December Lull in House Shopping Wall Street Journal By James R. Hagerty 01-07-2010

December Lull in House Shopping Wall Street Journal By James R. Hagerty 01-07-2010

December Lull in House Shopping
The Wall Street Journal
By James R. Hagerty
January 7, 2010

The number of homes listed for sale declined in many U.S. cities in December as house shopping slowed for the holidays.

Analysts expect a jump in listings early this year. More foreclosed homes are expected to hit the market, and more sellers may plant for-sale signs, hoping to attract buyers seeking to qualify for a federal tax credit.

The supply of available homes for sale in 27 major metropolitan areas at the end of December was down 4.8% from November, according to figures compiled by ZipRealty Inc., an Emeryville, Calif., real-estate brokerage firm. The data cover all single-family homes, condominiums and townhouses listed on local multiple-listing services in metro areas where the firm operates.

Compared with the year-earlier month, the December inventory in the 27 metro areas was down 26%.

Inventories typically fall in December, with a holiday lull in house hunting. Zelman & Associates, a research firm, says nationwide listings have declined an average of 11% in December compared with the prior month over the past 27 years.

The Zip data don't cover New York City. Miller Samuel Inc., an appraisal firm there, reports there were 6,851 cooperative apartments and condominiums on the market in Manhattan at the end of December, down about 11% from November 2009 and 25% from December 2008.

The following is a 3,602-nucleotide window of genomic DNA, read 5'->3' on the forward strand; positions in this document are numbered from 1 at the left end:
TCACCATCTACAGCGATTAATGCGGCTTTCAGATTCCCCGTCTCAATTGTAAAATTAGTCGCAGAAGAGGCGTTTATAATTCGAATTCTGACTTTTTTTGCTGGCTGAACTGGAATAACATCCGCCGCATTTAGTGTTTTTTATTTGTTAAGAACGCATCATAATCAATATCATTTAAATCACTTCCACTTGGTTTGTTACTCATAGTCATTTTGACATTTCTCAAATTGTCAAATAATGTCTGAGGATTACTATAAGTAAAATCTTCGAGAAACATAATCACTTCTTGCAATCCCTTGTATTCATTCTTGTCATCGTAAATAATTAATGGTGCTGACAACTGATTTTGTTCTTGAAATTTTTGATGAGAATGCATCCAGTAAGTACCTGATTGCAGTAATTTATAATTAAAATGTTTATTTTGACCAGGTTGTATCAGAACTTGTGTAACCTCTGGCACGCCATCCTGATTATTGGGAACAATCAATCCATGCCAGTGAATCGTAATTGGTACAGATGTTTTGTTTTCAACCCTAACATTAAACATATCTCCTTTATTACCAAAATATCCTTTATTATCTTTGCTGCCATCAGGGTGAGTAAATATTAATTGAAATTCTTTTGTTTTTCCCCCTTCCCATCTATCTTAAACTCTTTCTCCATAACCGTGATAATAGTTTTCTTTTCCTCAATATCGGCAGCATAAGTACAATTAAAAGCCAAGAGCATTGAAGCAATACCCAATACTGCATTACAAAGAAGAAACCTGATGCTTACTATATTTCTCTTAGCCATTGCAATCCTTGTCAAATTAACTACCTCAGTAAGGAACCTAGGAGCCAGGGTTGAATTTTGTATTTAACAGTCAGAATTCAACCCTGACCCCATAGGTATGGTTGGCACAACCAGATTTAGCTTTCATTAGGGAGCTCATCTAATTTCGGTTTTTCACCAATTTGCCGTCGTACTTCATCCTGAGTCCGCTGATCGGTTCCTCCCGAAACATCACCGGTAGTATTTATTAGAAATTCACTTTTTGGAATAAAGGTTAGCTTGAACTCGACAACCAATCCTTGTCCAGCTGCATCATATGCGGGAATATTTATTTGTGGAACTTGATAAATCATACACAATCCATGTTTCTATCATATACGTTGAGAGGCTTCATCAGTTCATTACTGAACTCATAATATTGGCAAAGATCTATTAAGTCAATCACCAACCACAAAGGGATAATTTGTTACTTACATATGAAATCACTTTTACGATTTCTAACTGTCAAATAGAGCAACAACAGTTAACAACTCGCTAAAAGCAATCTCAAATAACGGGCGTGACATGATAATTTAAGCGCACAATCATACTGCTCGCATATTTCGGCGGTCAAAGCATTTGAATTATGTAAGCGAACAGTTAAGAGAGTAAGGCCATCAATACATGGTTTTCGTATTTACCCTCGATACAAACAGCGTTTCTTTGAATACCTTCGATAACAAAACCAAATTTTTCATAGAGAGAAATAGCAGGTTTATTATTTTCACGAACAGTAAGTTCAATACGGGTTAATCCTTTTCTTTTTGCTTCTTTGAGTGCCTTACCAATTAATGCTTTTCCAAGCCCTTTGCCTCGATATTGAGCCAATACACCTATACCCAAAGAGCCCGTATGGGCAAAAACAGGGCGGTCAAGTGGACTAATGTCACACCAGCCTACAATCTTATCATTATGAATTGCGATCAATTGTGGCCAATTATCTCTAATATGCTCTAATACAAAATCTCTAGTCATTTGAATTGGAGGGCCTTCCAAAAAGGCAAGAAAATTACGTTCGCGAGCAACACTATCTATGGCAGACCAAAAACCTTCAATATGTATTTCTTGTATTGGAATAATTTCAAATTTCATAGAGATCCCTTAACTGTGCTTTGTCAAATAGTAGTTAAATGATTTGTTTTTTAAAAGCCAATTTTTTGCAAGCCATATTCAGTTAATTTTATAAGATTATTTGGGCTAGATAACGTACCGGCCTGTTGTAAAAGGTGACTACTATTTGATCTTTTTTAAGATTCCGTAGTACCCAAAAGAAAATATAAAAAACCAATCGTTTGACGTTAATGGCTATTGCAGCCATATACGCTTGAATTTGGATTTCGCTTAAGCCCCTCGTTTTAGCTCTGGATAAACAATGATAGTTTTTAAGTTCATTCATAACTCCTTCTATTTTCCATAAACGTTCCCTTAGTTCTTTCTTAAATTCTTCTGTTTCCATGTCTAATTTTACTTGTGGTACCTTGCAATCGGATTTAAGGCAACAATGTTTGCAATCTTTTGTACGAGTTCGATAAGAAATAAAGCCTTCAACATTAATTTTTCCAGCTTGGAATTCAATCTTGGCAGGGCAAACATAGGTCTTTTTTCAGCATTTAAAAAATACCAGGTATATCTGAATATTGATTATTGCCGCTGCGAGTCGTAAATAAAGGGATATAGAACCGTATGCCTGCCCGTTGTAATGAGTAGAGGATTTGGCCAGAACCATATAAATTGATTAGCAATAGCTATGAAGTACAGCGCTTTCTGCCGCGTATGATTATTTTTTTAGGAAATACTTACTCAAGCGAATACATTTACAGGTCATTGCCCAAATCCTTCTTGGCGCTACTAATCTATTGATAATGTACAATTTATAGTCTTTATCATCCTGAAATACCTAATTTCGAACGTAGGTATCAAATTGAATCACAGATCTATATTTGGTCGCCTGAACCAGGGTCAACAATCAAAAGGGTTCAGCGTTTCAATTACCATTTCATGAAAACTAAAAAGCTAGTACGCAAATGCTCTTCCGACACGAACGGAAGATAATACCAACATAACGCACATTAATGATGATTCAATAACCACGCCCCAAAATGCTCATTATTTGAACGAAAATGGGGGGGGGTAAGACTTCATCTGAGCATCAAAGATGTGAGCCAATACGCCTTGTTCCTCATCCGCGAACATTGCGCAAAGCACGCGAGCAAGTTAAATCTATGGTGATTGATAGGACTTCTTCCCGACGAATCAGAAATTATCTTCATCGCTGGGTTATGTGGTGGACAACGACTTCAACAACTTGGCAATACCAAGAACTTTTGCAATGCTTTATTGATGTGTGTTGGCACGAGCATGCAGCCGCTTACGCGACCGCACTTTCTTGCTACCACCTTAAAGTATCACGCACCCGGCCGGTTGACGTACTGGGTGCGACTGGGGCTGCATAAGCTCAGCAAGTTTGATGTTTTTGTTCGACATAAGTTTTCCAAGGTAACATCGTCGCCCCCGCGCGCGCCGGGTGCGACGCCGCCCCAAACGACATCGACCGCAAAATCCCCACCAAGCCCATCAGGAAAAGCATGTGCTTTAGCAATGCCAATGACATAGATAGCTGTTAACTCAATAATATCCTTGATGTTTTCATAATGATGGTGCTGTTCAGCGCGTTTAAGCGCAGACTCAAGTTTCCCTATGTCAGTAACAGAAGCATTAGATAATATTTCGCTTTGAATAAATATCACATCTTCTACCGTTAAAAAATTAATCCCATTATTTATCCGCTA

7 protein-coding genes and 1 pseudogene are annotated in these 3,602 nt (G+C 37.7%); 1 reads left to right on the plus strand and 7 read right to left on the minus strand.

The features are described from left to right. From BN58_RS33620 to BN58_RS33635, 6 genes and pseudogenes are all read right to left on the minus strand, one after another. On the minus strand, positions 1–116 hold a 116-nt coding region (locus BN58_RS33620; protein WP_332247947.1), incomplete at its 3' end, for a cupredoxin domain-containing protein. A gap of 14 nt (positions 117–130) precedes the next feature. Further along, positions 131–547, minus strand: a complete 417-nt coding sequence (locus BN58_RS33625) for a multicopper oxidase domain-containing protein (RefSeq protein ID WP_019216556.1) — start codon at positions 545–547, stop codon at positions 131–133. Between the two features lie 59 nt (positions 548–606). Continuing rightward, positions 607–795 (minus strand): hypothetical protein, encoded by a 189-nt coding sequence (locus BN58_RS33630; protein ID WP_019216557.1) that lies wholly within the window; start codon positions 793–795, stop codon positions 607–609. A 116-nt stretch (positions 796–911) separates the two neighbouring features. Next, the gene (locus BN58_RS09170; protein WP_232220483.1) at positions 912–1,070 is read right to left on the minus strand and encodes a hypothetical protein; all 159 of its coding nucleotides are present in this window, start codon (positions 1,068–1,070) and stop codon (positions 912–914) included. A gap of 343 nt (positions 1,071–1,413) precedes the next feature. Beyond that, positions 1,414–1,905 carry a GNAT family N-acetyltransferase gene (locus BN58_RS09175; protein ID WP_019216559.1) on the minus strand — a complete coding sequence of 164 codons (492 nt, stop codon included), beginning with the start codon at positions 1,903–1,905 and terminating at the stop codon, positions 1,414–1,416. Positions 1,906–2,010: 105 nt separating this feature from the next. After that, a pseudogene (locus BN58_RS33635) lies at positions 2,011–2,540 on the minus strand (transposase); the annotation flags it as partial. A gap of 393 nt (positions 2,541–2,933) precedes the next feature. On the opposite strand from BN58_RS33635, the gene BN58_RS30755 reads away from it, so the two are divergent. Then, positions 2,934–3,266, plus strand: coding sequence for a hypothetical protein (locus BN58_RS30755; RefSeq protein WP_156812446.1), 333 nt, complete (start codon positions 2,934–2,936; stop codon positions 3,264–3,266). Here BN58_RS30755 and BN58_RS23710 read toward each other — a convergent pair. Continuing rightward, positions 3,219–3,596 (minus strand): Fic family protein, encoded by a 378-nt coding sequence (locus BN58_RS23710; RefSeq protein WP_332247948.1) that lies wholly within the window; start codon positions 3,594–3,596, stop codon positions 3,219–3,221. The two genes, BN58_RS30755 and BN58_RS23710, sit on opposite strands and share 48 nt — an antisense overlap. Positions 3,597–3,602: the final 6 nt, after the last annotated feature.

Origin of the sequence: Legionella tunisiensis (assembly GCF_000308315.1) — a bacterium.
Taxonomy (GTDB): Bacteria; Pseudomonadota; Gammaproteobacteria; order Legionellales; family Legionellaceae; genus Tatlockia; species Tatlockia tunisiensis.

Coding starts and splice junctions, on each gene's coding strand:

The number of homes listed for sale fell sharply in much of the country in 2009. Many people who don't have to sell a home have withdrawn from a weak market, awaiting signs of stronger demand. In addition, the number of foreclosed homes available for sale has dropped—for now—because efforts to prevent foreclosures through loan modifications have slowed the process. But an estimated 7.5 million households are behind on their mortgage payments or in the foreclosure process, and many of those homes eventually will hit the market.

This spring, many builders and other home sellers will be counting on buyers wanting to qualify for tax credits on purchases. To qualify, buyers must sign a purchase contract by the end of April and complete the transaction by the end of June.

The tax credit is up to $8,000 for first-time home buyers and up to $6,500 for people who have owned a home for at least five consecutive years during the previous eight years.

The credit is available for individual taxpayers with annual incomes of up to $145,000 or joint filers with incomes up to $245,000.


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